But of course she is sending no such message, and the inference that she is is a convenient fiction. It does not follow that anyone who has the temerity to mention the situation in Canada, or Palestine, is in some way delegitimizing the serious human rights threats faced in any other country.

The speech's focus on Canada, Russia and Eritrea is in response to recent developments in these countries. It seems more than logical to focus on developing threats to human rights, rather than rehashing criticisms of countries like China, which the UN agency has severely criticized on many occasions in the past.

It is a particularly rich criticism of a speech where attention is paid to human rights situations in over a dozen countries, and Canada occupies only one paragraph.

Un Watch are correct that Canada has a much better reputation on human rights than many other countries, which makes it all the more alarming, and demanding of international attention, that we are now taking such a significant step backwards in our dedication to these rights.

The truth is that many in this country have done their best to bury their head in the sand as the situation in Quebec has descended into what can only be described as repression. Ask anyone if they approve of preventative arrest, profiling people for detention on the basis of a political symbol, mass arrests of peaceful protesters or indiscriminate use of force by police and their answer will be an emphatic no.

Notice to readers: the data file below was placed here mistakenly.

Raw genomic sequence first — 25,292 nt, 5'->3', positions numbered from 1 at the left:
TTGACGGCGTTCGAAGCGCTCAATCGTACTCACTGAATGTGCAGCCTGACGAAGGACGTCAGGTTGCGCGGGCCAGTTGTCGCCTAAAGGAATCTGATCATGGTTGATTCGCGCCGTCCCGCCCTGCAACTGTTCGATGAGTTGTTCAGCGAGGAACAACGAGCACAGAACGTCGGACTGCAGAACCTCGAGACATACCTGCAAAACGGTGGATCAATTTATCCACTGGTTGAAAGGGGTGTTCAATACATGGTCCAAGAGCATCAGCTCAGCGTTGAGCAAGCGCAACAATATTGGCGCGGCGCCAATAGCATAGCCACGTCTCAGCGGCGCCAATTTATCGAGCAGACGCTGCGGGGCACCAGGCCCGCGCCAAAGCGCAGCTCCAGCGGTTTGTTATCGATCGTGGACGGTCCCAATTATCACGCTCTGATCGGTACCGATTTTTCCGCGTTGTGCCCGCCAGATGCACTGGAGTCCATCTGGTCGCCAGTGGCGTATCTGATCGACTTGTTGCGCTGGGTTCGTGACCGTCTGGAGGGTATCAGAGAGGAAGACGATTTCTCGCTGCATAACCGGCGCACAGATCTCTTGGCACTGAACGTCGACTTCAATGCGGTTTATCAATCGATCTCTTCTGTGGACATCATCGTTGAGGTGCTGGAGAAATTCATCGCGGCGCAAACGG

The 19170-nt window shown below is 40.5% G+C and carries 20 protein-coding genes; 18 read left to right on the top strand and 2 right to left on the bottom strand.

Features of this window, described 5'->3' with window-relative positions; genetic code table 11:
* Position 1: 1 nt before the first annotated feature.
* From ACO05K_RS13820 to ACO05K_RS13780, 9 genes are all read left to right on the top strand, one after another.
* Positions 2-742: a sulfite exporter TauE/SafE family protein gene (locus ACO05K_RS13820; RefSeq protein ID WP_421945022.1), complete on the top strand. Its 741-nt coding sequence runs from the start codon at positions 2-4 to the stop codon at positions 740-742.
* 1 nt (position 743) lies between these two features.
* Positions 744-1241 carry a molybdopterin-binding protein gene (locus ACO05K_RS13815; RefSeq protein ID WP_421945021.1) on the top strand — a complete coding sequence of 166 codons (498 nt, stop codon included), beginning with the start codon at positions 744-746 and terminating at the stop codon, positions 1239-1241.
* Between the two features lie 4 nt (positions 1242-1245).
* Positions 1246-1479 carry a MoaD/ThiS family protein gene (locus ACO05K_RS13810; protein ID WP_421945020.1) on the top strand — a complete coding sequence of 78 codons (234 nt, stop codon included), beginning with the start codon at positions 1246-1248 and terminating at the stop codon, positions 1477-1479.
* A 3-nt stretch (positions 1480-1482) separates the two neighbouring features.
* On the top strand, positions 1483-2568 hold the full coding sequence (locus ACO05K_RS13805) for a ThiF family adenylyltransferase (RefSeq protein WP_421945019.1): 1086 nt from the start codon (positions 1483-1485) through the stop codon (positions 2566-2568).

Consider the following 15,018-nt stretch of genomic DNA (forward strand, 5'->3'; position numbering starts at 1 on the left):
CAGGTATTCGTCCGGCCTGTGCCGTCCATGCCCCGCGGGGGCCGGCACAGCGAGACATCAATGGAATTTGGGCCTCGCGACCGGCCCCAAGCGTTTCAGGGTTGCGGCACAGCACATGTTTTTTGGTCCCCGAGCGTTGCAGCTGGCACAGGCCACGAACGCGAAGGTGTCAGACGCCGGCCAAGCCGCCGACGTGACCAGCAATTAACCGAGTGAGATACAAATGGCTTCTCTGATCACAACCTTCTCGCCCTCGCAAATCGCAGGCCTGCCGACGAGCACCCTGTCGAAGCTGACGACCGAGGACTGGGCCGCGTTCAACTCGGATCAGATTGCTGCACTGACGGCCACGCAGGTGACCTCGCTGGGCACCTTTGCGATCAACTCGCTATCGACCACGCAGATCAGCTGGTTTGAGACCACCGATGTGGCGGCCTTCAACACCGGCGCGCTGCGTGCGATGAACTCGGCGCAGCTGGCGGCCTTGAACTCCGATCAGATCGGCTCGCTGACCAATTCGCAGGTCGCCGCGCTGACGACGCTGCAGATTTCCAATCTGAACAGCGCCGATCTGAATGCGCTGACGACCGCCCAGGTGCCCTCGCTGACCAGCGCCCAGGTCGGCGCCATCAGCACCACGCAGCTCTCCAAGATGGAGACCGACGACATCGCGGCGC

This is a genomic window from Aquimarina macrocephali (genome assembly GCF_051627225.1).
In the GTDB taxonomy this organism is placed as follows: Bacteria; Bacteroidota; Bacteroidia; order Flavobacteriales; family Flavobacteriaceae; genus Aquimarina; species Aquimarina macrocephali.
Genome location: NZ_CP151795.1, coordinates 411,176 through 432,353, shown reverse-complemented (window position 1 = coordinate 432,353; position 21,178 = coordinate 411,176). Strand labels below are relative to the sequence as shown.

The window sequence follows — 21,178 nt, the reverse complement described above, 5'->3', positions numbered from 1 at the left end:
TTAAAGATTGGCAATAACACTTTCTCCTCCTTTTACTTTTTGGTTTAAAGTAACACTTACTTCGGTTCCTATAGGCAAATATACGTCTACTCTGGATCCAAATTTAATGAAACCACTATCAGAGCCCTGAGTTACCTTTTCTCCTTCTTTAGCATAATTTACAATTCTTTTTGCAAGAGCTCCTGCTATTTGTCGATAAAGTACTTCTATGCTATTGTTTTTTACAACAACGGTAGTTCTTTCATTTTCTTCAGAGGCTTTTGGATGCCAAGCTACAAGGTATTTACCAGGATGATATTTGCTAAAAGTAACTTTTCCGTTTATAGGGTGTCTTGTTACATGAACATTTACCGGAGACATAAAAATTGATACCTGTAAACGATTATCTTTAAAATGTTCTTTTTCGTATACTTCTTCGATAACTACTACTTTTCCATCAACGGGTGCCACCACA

But our concern for fellow human beings in countries like Russia, China and Saudi Arabia seems to end at our shores. Call it denial, perhaps we simply can't accept that such things are happening here in Canada, but the silence in the media and among the population at large has been deafening.

It is no exaggeration to say that the situation in Quebec is the most serious threat to our fundamental rights, as articulated in the Quebec and Canadian Charter, and the International Declaration of Human Rights, that we have seen in decades.

That is why the Quebec Bar Association, representing the province's lawyers and prosecutors, has taken the unprecedented step of condemning Bill 78. It's why over six hundred lawyers in full robes took to the streets of Montreal to protest the situation, a first in Quebec history.

It's time to take our heads out of the sand and give them a stiff shake. Edmund Burke said "All that is necessary for evil to triumph is for good men (sic) to do nothing", and right now there are an awful lot of good men and women doing nothing.

Our rights are not ironclad, they depend on our vigilance against even seemingly minor assaults. In this case we should be able to find common cause across partisan or ideological lines. This is not a left-right issue, but an assault on freedoms we all hold dear.

With her criticism, and Canada's inclusion on the UN watchlist, Ms. Pillay has shone a light on our situation. What's happening in Quebec is now the talk of the international community, Jean Charest our international embarrassment.

We need to take a stand, and send a message to the authoritarian-minded among our leaders that any erosion of our rights will be met with stiff resistance.